Back from the Cairngorms!

The Cairngorms - in this case a photo from day 3. I found the whole place to be invigorating!

The Cairngorms – in this case a view from Beinn Dearg at 1008 mtrs on day 4. I found the whole place to be invigorating!

Just got back from the Cairngorms and I have to say that it turned out to be one of the best walks I have ever been on!

The feeling of being in the wilderness and the sheer isolation really thrilled me. Add to that some views that I will never forget, the end result is that this is one of my most memorable walks thus far!

To top it off I also broke my own maximum elevation record which now stands at 1121 mtrs thanks to the climb up Carn nan Gabhar!

One issue that I did have was that the scenery was so stunning that I didn’t know where to look! This has meant that of the 2271 odd photos that I took, most were from all sorts of random directions rather than straight ahead.

So unlike earlier walks it will be tough making sense of the photos in terms of a coherent journey!

In terms of plan adherence the whole walk went exactly like clockwork! That is in stark contrast with the previous Lake District walk where practically none of it went to plan.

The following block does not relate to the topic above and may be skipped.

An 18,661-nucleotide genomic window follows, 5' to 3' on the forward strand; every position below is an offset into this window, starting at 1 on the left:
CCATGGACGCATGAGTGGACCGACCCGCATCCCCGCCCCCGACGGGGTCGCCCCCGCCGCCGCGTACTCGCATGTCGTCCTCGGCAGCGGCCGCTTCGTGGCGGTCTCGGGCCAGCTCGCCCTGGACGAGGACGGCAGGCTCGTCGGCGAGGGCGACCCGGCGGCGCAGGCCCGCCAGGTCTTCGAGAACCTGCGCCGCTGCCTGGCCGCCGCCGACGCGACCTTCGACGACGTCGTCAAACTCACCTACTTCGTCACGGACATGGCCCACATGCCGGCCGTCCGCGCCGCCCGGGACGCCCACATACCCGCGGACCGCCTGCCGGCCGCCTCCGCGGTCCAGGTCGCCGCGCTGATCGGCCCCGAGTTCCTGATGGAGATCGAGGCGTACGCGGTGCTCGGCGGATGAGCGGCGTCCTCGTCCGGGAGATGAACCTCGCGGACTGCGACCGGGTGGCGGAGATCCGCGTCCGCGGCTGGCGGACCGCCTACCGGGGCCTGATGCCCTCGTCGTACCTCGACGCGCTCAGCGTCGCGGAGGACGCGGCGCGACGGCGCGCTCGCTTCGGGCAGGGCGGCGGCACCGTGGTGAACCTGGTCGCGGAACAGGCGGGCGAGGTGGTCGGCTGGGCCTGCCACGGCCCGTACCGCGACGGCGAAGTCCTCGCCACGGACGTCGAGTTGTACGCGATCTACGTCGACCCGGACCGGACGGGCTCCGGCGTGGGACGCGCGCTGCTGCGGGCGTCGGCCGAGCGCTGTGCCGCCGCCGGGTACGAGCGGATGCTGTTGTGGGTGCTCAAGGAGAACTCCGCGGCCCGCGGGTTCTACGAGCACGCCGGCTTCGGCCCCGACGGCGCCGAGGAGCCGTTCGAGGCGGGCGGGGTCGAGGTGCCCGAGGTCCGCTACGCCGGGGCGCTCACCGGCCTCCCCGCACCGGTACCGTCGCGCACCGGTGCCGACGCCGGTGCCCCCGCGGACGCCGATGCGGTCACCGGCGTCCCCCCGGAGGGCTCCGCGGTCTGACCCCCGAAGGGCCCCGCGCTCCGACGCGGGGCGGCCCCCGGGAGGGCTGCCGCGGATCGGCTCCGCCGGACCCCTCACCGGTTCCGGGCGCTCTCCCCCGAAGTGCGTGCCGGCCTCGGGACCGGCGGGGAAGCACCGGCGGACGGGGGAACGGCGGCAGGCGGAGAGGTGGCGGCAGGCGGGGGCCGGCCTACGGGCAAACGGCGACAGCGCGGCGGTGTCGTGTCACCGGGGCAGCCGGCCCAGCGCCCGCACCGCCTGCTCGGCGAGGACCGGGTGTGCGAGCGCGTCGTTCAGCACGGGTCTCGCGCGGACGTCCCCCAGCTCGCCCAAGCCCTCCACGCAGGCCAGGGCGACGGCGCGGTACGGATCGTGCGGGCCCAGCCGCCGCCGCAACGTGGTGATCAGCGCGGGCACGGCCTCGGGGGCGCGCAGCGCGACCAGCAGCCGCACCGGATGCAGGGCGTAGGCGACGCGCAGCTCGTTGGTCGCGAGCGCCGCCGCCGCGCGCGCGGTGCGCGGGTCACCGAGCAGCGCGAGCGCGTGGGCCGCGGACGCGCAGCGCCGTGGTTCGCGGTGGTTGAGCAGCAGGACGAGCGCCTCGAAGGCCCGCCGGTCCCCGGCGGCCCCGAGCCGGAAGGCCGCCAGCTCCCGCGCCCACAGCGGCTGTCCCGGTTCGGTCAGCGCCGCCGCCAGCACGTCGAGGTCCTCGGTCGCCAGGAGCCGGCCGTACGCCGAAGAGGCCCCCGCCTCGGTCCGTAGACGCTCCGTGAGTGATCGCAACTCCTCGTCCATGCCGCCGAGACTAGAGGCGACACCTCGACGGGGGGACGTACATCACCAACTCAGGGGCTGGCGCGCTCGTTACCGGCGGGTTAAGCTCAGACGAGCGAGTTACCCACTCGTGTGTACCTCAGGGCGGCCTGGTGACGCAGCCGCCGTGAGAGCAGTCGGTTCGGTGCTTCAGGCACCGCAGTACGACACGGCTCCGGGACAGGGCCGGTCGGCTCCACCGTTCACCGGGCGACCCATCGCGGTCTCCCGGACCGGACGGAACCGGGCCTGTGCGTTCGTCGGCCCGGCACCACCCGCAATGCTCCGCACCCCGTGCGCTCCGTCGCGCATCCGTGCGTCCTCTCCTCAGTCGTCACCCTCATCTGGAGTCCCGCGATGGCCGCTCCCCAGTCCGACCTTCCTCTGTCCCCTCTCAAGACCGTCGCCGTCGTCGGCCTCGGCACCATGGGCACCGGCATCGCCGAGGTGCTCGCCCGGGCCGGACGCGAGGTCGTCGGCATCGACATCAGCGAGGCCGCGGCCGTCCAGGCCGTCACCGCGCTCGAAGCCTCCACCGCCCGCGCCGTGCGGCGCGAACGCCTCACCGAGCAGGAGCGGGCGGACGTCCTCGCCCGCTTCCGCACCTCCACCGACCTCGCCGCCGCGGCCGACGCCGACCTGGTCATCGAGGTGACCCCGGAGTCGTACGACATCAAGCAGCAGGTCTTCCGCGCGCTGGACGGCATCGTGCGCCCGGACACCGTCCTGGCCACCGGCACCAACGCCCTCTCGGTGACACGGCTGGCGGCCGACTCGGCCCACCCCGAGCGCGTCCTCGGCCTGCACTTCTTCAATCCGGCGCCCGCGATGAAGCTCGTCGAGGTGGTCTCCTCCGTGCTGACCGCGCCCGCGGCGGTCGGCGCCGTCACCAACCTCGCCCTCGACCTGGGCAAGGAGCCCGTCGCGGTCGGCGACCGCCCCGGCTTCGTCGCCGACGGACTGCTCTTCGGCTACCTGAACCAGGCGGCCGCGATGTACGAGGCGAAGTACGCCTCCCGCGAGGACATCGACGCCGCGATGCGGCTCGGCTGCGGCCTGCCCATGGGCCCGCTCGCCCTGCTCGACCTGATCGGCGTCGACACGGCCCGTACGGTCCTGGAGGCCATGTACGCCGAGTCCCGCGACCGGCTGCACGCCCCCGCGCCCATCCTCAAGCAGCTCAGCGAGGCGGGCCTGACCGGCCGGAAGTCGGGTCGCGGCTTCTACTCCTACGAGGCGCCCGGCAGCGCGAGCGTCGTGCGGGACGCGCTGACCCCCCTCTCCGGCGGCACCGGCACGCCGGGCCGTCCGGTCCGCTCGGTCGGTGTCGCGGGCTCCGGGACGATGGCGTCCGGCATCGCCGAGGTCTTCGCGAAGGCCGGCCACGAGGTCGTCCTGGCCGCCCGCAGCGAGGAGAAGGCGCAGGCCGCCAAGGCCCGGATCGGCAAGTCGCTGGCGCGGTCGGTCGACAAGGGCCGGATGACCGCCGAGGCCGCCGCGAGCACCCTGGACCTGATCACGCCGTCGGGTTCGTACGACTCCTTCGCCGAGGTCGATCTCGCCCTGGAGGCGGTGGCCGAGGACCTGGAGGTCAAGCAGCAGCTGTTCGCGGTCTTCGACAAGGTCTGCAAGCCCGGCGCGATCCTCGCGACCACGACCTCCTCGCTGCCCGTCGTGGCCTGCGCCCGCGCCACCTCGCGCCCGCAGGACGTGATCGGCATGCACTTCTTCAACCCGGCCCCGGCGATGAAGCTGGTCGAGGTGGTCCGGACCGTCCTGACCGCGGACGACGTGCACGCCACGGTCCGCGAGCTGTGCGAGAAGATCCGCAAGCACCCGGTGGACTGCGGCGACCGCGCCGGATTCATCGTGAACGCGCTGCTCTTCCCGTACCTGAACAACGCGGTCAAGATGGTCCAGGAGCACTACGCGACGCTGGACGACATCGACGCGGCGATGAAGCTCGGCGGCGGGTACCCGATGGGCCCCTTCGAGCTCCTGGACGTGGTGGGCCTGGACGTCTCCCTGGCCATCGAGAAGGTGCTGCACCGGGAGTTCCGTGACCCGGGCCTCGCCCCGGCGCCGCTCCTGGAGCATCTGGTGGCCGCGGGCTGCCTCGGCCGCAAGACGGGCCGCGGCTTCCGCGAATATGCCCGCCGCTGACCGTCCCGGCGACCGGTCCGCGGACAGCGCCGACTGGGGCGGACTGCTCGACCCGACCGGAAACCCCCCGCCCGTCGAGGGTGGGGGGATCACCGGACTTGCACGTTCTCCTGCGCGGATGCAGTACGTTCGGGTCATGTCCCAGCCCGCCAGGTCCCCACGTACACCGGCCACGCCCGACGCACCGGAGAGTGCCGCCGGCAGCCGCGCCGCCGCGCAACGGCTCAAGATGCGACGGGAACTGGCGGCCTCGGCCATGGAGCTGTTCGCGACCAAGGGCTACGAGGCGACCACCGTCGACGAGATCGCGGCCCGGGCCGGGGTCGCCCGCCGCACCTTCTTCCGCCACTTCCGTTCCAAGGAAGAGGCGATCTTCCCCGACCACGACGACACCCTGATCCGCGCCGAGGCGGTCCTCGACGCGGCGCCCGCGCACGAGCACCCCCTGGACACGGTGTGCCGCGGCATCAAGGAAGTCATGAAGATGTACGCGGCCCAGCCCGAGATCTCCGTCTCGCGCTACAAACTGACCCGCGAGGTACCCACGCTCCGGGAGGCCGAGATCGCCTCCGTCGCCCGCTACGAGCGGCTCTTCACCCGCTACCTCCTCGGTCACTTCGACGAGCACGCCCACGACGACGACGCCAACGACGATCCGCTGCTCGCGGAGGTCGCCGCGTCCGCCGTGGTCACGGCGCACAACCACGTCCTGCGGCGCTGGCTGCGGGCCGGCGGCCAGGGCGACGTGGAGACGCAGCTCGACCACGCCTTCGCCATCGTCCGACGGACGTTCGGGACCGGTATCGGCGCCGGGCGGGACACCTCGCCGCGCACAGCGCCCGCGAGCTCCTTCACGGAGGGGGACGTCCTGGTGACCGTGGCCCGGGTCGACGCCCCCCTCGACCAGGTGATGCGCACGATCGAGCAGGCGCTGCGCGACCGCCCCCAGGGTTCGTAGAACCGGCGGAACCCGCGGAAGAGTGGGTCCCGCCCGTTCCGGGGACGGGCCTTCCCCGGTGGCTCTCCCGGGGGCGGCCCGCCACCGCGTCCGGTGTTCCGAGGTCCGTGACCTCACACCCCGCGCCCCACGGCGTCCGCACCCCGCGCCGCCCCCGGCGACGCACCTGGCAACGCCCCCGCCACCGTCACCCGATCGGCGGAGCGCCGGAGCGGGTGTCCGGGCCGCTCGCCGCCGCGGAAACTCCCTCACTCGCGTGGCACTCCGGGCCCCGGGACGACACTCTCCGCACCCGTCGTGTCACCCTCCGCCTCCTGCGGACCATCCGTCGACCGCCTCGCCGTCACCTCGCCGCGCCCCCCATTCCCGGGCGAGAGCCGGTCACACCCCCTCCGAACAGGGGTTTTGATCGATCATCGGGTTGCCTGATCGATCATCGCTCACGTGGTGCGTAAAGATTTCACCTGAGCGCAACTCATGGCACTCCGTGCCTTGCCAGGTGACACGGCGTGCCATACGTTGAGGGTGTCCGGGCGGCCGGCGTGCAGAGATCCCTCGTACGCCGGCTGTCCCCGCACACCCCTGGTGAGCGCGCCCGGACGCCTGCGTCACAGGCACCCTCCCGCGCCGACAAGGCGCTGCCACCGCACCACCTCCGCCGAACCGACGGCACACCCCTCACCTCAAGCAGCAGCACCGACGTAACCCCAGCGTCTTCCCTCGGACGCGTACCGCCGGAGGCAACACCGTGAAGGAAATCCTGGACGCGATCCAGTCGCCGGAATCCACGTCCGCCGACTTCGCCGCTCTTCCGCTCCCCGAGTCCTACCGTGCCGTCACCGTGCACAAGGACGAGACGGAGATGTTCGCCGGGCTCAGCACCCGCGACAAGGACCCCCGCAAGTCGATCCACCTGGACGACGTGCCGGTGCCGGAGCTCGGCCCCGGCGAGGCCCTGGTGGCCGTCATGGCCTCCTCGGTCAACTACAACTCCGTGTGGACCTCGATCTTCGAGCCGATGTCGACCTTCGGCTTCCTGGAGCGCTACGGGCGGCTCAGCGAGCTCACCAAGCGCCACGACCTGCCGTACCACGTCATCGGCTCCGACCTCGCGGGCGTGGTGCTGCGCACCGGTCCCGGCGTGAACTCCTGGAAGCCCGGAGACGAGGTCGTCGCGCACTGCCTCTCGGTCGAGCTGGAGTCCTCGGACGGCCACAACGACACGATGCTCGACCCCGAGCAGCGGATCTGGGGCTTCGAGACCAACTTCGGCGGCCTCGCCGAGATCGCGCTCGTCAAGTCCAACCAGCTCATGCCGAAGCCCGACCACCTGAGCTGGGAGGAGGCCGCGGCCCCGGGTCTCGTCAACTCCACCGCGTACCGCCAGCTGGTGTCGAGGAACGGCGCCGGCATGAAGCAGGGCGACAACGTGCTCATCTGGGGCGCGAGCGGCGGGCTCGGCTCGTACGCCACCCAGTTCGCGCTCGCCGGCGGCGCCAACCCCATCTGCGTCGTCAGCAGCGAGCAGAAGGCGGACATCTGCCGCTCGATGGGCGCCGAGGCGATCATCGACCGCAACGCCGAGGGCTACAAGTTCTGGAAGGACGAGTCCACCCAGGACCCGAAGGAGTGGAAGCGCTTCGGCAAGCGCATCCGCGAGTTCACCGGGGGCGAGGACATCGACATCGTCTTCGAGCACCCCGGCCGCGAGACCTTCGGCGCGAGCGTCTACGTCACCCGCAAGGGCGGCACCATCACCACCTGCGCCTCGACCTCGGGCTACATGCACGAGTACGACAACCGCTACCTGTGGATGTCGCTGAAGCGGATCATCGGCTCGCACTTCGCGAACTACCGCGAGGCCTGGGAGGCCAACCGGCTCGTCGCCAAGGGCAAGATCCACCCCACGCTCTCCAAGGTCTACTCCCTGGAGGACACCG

In fact, thinking about it, I suspect this is actually a first for me! πŸ™‚

The full 75.1km route from my GPS is shown below:

The full walked route consisting of 75.1km walked, with 4225 mtrs ascent and 4120 mtrs descent!

The full walked route consisting of 75.1km walked, with 4225 mtrs ascent and 4120 mtrs descent! (Click for larger version)

As you can tell by looking at the map, I did go up and down a fair few hills. I don’t remember a walk where I have climbed so many hills!

Below is the elevation graph for the whole walk:

If anyone tells you that the Cairngorms are flat, they may be spinning you some porkies :)

If anyone tells you that the Cairngorms are flat, they may be spinning you some porkies πŸ™‚ Β (Click for larger version)

The terrain in the Cairngorms is extremely rugged. There are tussocks and heather everywhere. Plus – new to me – it seems that at the bottom of every hill there is a system of deep muddy gullies which made traversing such locations quite tiring.

In terms of equipment, the star of the show was undoubtably the boots:

The Salomon 4d's were a revelation. I finished the walk with zero blisters - and that's without plasters - and to top it off, the ascents were much, much easier than with the Scarpa's!

The Salomon 4d’s were a revelation. I finished the walk with zero blisters – and that’s without plasters – and to top it off, the ascents were much, much easier than with the Scarpa’s!

These boots at half the weight of my Scarpa Activ SL’s made a huge difference. I could feel the boost that they gave to my endurance, especially when hill climbing.

At first I thought it was my fitness, until I discounted this as my exercise regime was the same that it had always been.

The other impact that the boots seemed to have was making my pack weight feel a lot less than it was – strange, but true…

I could have sworn I was carting around 11 kg, that is until I got home and found that the pack weight had dropped from 17kg at the start to 15.6kg at the end. The fact that the pack felt a lot lighter than it was, is a testament to these boots.